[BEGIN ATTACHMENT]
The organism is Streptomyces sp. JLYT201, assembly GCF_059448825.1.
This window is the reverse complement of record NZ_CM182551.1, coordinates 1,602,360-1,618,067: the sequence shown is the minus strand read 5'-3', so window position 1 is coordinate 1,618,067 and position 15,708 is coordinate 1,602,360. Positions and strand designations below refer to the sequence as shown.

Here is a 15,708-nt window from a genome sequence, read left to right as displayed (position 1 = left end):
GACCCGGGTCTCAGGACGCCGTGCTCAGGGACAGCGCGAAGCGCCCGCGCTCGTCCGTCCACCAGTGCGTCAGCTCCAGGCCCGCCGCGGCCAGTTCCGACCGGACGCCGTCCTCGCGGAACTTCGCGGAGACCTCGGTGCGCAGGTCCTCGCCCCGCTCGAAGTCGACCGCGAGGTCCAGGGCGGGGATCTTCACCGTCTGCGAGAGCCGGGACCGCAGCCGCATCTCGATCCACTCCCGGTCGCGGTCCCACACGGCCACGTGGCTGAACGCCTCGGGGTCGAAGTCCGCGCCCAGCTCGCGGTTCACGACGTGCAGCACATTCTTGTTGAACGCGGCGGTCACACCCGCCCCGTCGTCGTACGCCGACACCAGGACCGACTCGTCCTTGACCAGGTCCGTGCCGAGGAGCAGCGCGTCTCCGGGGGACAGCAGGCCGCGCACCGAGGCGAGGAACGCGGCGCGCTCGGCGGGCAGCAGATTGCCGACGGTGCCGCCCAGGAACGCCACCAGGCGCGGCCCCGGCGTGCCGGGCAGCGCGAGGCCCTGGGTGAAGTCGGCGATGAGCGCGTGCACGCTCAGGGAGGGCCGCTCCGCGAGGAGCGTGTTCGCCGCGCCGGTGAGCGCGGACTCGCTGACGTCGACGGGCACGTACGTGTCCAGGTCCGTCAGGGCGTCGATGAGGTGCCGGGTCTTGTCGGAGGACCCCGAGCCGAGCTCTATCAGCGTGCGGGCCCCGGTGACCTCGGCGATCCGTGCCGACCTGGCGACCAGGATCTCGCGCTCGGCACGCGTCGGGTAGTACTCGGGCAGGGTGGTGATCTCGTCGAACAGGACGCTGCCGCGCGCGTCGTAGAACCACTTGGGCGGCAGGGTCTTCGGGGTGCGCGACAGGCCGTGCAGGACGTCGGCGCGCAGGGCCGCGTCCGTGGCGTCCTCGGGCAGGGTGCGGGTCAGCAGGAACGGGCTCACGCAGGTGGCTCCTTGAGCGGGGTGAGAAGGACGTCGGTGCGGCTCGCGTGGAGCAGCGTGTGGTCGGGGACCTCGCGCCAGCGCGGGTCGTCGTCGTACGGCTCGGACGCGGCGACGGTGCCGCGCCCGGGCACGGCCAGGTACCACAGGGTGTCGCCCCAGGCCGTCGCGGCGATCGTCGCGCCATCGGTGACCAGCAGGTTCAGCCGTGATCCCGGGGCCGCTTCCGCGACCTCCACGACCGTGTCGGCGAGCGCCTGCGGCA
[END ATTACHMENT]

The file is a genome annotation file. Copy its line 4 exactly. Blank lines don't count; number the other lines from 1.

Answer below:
GACCCGGGTCTCAGGACGCCGTGCTCAGGGACAGCGCGAAGCGCCCGCGCTCGTCCGTCCACCAGTGCGTCAGCTCCAGGCCCGCCGCGGCCAGTTCCGACCGGACGCCGTCCTCGCGGAACTTCGCGGAGACCTCGGTGCGCAGGTCCTCGCCCCGCTCGAAGTCGACCGCGAGGTCCAGGGCGGGGATCTTCACCGTCTGCGAGAGCCGGGACCGCAGCCGCATCTCGATCCACTCCCGGTCGCGGTCCCACACGGCCACGTGGCTGAACGCCTCGGGGTCGAAGTCCGCGCCCAGCTCGCGGTTCACGACGTGCAGCACATTCTTGTTGAACGCGGCGGTCACACCCGCCCCGTCGTCGTACGCCGACACCAGGACCGACTCGTCCTTGACCAGGTCCGTGCCGAGGAGCAGCGCGTCTCCGGGGGACAGCAGGCCGCGCACCGAGGCGAGGAACGCGGCGCGCTCGGCGGGCAGCAGATTGCCGACGGTGCCGCCCAGGAACGCCACCAGGCGCGGCCCCGGCGTGCCGGGCAGCGCGAGGCCCTGGGTGAAGTCGGCGATGAGCGCGTGCACGCTCAGGGAGGGCCGCTCCGCGAGGAGCGTGTTCGCCGCGCCGGTGAGCGCGGACTCGCTGACGTCGACGGGCACGTACGTGTCCAGGTCCGTCAGGGCGTCGATGAGGTGCCGGGTCTTGTCGGAGGACCCCGAGCCGAGCTCTATCAGCGTGCGGGCCCCGGTGACCTCGGCGATCCGTGCCGACCTGGCGACCAGGATCTCGCGCTCGGCACGCGTCGGGTAGTACTCGGGCAGGGTGGTGATCTCGTCGAACAGGACGCTGCCGCGCGCGTCGTAGAACCACTTGGGCGGCAGGGTCTTCGGGGTGCGCGACAGGCCGTGCAGGACGTCGGCGCGCAGGGCCGCGTCCGTGGCGTCCTCGGGCAGGGTGCGGGTCAGCAGGAACGGGCTCACGCAGGTGGCTCCTTGAGCGGGGTGAGAAGGACGTCGGTGCGGCTCGCGTGGAGCAGCGTGTGGTCGGGGACCTCGCGCCAGCGCGGGTCGTCGTCGTACGGCTCGGACGCGGCGACGGTGCCGCGCCCGGGCACGGCCAGGTACCACAGGGTGTCGCCCCAGGCCGTCGCGGCGATCGTCGCGCCATCGGTGACCAGCAGGTTCAGCCGTGATCCCGGGGCCGCTTCCGCGACCTCCACGACCGTGTCGGCGAGCGCCTGCGGCA